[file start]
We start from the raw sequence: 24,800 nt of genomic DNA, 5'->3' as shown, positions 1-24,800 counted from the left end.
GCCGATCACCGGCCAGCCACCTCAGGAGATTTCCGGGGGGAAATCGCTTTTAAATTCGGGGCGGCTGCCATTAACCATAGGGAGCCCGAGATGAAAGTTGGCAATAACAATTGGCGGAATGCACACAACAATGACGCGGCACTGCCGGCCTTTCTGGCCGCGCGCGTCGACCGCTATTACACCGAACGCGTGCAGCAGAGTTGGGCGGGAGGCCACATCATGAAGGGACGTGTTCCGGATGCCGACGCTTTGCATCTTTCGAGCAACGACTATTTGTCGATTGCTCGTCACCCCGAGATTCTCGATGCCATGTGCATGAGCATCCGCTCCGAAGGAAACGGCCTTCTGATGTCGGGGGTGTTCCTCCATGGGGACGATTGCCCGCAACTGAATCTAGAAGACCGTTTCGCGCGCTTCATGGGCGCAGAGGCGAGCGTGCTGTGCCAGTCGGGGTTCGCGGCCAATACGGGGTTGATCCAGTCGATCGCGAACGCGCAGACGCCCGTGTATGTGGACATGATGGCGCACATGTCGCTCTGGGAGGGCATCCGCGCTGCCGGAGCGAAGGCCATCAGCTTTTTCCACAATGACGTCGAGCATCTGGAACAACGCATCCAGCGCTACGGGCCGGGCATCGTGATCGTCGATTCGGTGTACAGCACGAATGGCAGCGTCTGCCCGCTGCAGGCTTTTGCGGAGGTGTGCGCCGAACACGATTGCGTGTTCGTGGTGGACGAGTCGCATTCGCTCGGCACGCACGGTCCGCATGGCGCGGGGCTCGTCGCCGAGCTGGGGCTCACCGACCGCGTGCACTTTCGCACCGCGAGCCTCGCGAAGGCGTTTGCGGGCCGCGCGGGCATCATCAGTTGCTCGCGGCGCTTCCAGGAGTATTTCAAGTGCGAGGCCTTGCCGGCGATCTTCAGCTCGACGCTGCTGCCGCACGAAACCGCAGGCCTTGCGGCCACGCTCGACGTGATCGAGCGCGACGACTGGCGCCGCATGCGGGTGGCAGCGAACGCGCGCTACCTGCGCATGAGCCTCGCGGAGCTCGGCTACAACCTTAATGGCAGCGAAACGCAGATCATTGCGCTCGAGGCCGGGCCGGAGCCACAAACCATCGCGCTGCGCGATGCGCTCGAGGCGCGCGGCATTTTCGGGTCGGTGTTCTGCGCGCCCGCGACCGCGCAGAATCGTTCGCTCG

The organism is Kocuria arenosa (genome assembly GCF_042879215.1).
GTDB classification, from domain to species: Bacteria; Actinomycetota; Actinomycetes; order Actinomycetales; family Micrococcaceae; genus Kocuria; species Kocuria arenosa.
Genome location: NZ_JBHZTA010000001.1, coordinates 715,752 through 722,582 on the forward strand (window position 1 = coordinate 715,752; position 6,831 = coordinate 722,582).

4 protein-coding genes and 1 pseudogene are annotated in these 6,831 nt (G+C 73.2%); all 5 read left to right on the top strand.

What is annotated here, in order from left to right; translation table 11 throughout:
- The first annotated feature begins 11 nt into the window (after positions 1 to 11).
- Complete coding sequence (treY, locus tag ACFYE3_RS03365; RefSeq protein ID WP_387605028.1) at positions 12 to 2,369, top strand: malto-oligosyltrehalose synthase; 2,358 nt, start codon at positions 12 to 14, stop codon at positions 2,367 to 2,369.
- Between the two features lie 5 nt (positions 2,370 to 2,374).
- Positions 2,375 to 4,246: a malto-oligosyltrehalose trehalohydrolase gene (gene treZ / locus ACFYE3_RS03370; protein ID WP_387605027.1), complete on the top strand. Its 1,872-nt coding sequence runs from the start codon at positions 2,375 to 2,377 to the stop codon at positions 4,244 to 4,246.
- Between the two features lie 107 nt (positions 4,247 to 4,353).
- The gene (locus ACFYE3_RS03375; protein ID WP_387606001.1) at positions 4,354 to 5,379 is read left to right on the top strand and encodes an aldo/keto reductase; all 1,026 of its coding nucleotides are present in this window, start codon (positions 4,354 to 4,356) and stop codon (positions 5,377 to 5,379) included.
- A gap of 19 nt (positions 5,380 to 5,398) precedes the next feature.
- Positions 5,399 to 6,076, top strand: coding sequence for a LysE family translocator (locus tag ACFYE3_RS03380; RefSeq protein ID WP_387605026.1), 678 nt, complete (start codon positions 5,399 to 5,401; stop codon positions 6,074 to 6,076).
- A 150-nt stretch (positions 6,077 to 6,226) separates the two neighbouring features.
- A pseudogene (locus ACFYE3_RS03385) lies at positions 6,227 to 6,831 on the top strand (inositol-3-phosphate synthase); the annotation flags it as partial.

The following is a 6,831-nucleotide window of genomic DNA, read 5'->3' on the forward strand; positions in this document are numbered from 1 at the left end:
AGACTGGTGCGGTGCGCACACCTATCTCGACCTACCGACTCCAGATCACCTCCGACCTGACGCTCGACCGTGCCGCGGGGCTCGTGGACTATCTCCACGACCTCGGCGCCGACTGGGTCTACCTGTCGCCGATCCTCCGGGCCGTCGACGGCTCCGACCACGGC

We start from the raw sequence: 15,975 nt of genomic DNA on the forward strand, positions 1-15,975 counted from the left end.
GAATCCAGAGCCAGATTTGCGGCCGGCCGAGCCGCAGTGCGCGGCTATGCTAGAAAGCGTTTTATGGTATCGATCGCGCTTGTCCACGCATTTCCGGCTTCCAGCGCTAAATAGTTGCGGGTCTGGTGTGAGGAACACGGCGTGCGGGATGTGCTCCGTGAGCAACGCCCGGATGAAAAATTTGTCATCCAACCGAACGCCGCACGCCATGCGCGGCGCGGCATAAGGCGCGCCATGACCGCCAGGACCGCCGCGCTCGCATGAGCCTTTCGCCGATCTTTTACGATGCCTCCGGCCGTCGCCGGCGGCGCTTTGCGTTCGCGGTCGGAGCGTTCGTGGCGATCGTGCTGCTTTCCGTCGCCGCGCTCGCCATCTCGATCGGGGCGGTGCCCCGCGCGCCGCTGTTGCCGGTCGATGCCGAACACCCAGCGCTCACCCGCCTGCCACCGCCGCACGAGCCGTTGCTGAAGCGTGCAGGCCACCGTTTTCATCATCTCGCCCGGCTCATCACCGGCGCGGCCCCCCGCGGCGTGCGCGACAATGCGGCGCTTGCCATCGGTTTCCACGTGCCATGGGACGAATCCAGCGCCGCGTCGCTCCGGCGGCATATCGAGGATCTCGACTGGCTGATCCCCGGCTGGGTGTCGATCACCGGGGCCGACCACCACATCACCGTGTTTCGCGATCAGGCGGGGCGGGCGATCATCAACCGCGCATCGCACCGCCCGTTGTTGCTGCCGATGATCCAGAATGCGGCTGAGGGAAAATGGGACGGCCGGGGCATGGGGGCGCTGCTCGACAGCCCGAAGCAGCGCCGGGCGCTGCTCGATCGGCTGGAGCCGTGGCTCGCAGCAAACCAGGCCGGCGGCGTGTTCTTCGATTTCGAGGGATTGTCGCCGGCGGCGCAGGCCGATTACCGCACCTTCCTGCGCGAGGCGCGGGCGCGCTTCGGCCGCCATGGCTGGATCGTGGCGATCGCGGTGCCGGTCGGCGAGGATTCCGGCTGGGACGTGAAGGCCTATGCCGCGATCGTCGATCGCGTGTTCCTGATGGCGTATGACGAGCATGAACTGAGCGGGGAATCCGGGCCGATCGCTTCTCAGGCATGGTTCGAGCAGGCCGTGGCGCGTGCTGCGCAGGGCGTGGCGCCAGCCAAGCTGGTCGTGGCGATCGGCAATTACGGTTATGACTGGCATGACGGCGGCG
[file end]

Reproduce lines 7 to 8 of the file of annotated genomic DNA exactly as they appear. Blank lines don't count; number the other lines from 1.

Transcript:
What is annotated here, in order from left to right; translation table 11 throughout:
- The first annotated feature begins 11 nt into the window (after positions 1 to 11).